Clement Hugh Gilbert Harris (8 July 1871 – 23 April 1897) was an English pianist and composer who studied in Germany and died fighting in the Greco-Turkish War of 1897.
Clement Hugh Gilbert Harris
8 July 1871
|Died||23 April 1897|
Briga, Ioannina Vilayet, Ottoman Empire (now Pente Pigadia, Greece)
|Cause of death||Killed in action|
|Allegiance||Kingdom of Greece|
|Years of service||1897|
|Battles/wars||Greco-Turkish War (1897)
Clement Harris was born on 8 July 1871 in Wimbledon, London, into a family of ship-owners. His siblings included Sir Austin Edward Harris, who became a noted banker, Frederick Leverton Harris, a British Member of Parliament, and Walter Burton Harris, a journalist, writer, traveller and socialite who achieved fame for his writings on Morocco. He was educated at Harrow School, and subsequently studied music in Frankfurt, where he was a piano pupil of Clara Schumann.
Friendship with Siegfried Wagner
Harris became intimate friends with Siegfried Wagner after meeting him in 1889 at a soirée at the house of Edward Speyer. Becoming restless after spending the summer of 1891 in Bayreuth with Siegfried, Harris proposed taking a free trip to the far East on one of his father's ships. In 1892, Siegfried travelled to London where Harris introduced him to Oscar Wilde. Harris is described as a protegé of Wilde's for whom Harris would perform [Richard] Wagner transcriptions. Wilde liked to talk with Harris about "the most marvellous of all things; painting, music, love". Siegfried and Harris embarked on the merchant ship Wakefield for a trip that would last almost six months. It transpired that they were the only two passengers on the ship. When Siegfried later wrote his memoirs he devoted over half the book to his recollections of this trip.
During the voyage both men spent much of the time working on their respective musical compositions: Siegfried planned the structure of his symphonic poem Sehnsucht ("Yearning"), while Harris sketched themes for his orchestral work Paradise Lost after Milton. Both pieces were premiered in 1895. Siegfried's memoirs recall how the pair ate cat and dog meat in Canton, bathed nude on a Malaysian beach, and were serenaded by a harpist in the Philippines. In Hong Kong, Harris helped Siegfried make the momentous decision to abandon his goal of becoming an architect and instead choose a composing and conducting career. When the Wakefield docked at Port Said, Siegfried decided to quickly return to Bayreuth in time for the festival's rehearsals. In his 1892 Reisetagebuch ("travel journal"), but not in his memoir, Siegfried recalled their parting.
My dear Clement accompanied me on board where we said goodbye, superficially in as English a way as possible because lots of people were milling around us, but in our hearts with that affection and intimacy with which we had learned to love one another.
When, in 1922–23, Siegfried Wagner composed the symphonic poem Glück ("Happiness"), Jonathan Carr considers that "he evidently dedicated it in private to the dead friend whose picture never left his desk". Carr concludes that for all Siegfried's other emotional entanglements, male and female, "much suggests that in Clement Harris Siegfried found and lost the love of his life".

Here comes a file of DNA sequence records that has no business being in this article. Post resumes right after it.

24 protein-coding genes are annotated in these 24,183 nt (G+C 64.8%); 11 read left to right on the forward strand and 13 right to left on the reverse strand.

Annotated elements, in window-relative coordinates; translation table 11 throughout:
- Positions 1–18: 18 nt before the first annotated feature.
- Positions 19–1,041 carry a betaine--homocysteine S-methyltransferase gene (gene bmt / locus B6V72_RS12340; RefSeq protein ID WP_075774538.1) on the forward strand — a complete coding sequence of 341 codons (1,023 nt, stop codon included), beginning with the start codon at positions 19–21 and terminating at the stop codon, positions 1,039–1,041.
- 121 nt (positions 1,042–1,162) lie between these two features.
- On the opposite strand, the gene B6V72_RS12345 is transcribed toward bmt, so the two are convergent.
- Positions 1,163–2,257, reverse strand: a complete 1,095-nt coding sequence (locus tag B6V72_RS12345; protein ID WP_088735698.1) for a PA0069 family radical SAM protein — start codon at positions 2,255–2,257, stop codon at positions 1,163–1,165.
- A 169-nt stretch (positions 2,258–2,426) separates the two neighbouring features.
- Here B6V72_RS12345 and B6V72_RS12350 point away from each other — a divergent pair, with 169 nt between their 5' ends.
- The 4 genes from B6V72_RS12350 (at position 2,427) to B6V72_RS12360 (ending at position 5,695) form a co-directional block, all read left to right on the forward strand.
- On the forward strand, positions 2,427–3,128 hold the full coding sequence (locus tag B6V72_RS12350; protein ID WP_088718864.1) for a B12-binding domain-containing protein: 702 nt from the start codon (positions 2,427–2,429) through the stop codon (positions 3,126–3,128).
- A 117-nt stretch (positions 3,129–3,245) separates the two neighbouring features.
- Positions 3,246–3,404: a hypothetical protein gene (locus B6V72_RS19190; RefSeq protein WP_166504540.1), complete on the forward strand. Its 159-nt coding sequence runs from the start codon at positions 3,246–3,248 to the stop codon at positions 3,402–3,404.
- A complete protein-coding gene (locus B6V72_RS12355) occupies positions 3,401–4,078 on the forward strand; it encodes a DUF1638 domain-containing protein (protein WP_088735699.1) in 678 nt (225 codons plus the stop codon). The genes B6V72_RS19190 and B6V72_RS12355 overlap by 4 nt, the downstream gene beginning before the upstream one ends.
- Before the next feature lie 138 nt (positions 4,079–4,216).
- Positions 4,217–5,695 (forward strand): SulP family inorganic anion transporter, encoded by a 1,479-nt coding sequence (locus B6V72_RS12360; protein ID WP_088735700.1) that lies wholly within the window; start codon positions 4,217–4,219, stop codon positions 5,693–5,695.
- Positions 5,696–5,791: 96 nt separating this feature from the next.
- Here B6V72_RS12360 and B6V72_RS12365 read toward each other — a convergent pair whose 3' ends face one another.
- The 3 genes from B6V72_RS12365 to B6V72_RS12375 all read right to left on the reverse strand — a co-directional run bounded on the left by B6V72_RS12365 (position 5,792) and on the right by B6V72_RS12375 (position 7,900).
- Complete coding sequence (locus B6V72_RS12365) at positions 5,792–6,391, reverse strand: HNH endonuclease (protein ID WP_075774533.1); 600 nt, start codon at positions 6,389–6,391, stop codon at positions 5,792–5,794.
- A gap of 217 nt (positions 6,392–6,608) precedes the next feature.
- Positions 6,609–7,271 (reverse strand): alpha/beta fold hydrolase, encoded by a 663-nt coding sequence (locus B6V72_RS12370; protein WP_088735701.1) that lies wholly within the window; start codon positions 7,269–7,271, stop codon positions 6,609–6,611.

Clement Harris's works included pieces for piano, including Il pensieroso and L'Allegro after Milton, romances for violin and piano and clarinet, cello and piano, and songs. His diaries were published in German by the Stefan George scholar Claus Bock.
An enthusiastic admirer of Greek culture, he was travelling in Greece at the outbreak of the Greco-Turkish War of 1897, and organised his own battalion of mercenaries to fight on the Greek side.
He was killed at Pente Pigadia on 23 April 1897 at the age of 25.
Harris's death was commemorated by the poet Stefan George in the poem "Pente Pigadia" in his collection Der siebente Ring.
- Paradise Lost, and Festival March in "Siegfried Wagner, Max von Schillings & Clement Harris: Orchestral Works", performed by Thüringen Symphony Orchestra, conducted by Konrad Bach, (27 June 2004), Marco Polo
- The Complete Piano & Chamber Music, performed by various artists, (2004-04-01), VMS /Zappel Music VMS124
- ^ Carr, Jonathan (2007). The Wagner Clan. London: Faber and Faber. p. 118.
- ^ Wagner, Siegfried (1935). Wagner, Winifred (ed.). Reisetagebuch 1892. Bayreuth.
- ^ Carr, Jonathan (2007). The Wagner Clan. London: Faber and Faber. p. 121.
- ^ The Romances were published by B. Schött's Söhne, Mainz in 1903 or late 1902; see Hofmeisters Monatsberichte, 1903, page 97.
- ^ Entry in Everyman's Dictionary of Music ed. Eric Blom, 5th edition, rev. & ed. by Sir Jack Westrup (London: JM Dent & Sons, 1974) ISBN 0-460-03022-1
- ^ Claus Bock, Pente Pigadia und die Tagebücher des Clement Harris (Amsterdam, 1962).
- ^ Peter P. Pachl, liner notes to Classic Produktion Osnabrück 999 366-2.
- English classical composers
- People educated at Harrow School
- 1871 births
- 1897 deaths
- English Romantic composers
- Musicians from London
- Greek military personnel of the Greco-Turkish War (1897)
- British military personnel killed in action
- 19th-century classical composers
- English male classical composers
- 19th-century English musicians
- 19th-century British composers
- 19th-century British male musicians